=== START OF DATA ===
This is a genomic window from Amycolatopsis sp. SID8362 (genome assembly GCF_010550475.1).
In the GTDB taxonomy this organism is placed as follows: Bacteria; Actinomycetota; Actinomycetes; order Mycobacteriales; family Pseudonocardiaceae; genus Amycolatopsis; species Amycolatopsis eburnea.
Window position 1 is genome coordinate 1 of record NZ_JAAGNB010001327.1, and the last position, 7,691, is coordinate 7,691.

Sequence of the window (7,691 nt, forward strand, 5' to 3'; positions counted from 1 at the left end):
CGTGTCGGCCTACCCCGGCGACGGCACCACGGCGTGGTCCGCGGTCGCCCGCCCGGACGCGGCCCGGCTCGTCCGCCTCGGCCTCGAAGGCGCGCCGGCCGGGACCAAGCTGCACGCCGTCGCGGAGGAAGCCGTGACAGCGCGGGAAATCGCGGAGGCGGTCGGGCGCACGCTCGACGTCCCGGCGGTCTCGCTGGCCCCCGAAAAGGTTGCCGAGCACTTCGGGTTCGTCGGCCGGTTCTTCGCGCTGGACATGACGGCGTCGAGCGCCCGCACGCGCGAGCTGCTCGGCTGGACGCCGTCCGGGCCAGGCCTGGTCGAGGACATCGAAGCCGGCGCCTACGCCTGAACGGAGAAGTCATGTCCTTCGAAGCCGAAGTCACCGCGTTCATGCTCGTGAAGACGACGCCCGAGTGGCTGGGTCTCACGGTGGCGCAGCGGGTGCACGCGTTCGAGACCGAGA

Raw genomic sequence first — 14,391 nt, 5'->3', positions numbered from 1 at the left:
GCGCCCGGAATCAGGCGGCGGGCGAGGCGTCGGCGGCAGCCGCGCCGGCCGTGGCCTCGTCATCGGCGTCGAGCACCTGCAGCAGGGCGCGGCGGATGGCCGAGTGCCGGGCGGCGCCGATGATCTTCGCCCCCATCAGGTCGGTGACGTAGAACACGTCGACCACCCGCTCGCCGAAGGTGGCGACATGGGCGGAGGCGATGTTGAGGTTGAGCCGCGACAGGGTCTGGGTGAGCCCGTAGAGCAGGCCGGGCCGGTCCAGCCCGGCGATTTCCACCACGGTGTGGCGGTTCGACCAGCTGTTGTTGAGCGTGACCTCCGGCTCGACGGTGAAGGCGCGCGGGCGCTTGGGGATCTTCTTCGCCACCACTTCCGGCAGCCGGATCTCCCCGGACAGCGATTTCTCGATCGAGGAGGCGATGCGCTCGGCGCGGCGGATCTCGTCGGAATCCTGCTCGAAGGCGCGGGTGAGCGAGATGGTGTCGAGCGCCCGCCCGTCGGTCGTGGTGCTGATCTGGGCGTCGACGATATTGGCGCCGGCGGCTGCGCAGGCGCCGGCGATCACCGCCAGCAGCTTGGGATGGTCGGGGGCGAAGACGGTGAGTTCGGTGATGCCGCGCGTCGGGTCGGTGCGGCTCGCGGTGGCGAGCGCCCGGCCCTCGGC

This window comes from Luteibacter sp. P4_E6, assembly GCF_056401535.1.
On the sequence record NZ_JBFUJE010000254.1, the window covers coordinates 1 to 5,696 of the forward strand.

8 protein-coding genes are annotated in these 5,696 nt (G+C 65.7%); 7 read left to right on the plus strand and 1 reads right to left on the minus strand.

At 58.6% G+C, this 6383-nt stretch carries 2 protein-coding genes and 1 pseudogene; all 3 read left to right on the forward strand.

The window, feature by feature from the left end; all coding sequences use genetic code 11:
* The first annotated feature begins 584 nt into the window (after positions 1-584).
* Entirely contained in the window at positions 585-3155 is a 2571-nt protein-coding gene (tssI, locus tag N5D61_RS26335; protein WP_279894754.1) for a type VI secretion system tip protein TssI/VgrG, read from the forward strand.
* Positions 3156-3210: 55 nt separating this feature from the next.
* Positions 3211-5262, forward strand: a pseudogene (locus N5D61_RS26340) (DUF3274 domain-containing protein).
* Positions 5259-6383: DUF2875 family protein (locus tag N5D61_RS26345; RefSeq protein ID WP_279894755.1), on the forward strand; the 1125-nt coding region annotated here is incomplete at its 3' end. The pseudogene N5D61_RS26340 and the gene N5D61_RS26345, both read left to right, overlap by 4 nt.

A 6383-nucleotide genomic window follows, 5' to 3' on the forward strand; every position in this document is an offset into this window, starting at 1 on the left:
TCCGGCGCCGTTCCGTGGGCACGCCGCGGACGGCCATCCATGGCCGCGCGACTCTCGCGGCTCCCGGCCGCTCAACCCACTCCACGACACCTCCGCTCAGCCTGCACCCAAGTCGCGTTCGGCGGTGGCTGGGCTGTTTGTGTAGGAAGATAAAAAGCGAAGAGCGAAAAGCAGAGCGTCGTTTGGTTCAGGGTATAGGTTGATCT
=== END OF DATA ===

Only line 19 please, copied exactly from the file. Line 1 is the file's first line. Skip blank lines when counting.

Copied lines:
TCCGGCGCCGTTCCGTGGGCACGCCGCGGACGGCCATCCATGGCCGCGCGACTCTCGCGGCTCCCGGCCGCTCAACCCACTCCACGACACCTCCGCTCAGCCTGCACCCAAGTCGCGTTCGGCGGTGGCTGGGCTGTTTGTGTAGGAAGATAAAAAGCGAAGAGCGAAAAGCAGAGCGTCGTTTGGTTCAGGGTATAGGTTGATCT